JC: Now, as we always have in this segment at this moment during the week, we have Mark Steyn from www.steynonline.com with us. Hi, Mark.
MS: Hey, good to talk with you, John.
JC: Good to talk to you. Now the news, the big news that just broke actually within the last hour was the passing of Nelson Mandela at age 95. We know he’d been ill for some time, but he passed away earlier today and we got that news just a little over an hour ago. I believe that you, Mark Steyn, at one point, wrote obituaries or something for The Atlantic, did you not?
MS: Yeah, I was the Atlantic Monthly’s obituarist for a few years, yeah.
JC: Well, why don’t you give a verbal one here on Nelson Mandela, or any thoughts you have on his life and work and passing.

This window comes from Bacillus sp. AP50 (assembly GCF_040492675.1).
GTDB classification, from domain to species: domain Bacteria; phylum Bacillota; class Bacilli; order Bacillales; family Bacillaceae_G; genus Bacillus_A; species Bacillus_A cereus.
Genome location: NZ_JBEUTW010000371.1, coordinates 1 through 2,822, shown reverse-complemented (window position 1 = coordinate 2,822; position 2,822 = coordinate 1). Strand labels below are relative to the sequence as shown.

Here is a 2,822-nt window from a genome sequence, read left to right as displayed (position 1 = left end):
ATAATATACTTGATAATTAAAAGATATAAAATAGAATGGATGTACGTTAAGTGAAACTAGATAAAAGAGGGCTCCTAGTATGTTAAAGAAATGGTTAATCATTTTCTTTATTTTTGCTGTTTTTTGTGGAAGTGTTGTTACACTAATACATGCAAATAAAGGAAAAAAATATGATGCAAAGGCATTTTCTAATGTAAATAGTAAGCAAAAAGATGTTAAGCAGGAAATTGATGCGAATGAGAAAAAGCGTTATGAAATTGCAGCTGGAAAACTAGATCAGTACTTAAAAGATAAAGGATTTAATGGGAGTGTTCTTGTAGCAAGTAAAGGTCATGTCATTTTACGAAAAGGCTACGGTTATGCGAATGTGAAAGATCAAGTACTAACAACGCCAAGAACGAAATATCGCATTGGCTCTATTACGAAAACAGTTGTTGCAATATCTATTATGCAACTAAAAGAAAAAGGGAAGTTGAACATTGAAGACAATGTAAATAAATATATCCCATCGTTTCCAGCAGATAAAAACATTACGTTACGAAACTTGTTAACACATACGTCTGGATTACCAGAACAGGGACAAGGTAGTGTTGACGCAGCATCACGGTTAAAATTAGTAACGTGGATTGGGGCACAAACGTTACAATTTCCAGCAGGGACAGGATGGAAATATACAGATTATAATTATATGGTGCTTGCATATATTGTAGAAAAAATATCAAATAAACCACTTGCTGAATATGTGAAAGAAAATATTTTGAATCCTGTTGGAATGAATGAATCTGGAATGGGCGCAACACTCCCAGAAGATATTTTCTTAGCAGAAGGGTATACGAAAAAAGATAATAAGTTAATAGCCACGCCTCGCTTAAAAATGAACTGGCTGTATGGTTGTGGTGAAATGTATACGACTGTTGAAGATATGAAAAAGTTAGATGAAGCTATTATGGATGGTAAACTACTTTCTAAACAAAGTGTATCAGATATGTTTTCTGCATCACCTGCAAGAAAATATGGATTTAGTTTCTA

MS: Well, he was a man of enormous grace and dignity. He spent three decades in jail for his political beliefs, and it would have been very easy, particularly once he’d become the champion of a global moment. There were hit pop songs called Free Nelson Mandela, there was a huge all-star rock gala at Wembley Stadium. He was, he became a poster child for the anti-Apartheid cause. And it would have been easy for him once he’d come out of jail to have been a bitter and a partisan and divisive figure. And he wasn’t. He was enormously generous in spirit given what the South African Apartheid state had done to him for the most productive decades of his life. And whatever the problems of South Africa currently, that period when he and F.W. De Klerk, his predecessor, the last Apartheid leader of South Africa, when they basically agreed to a genuine reconciliation, such as one rarely sees in Africa, I think that is his towering achievement.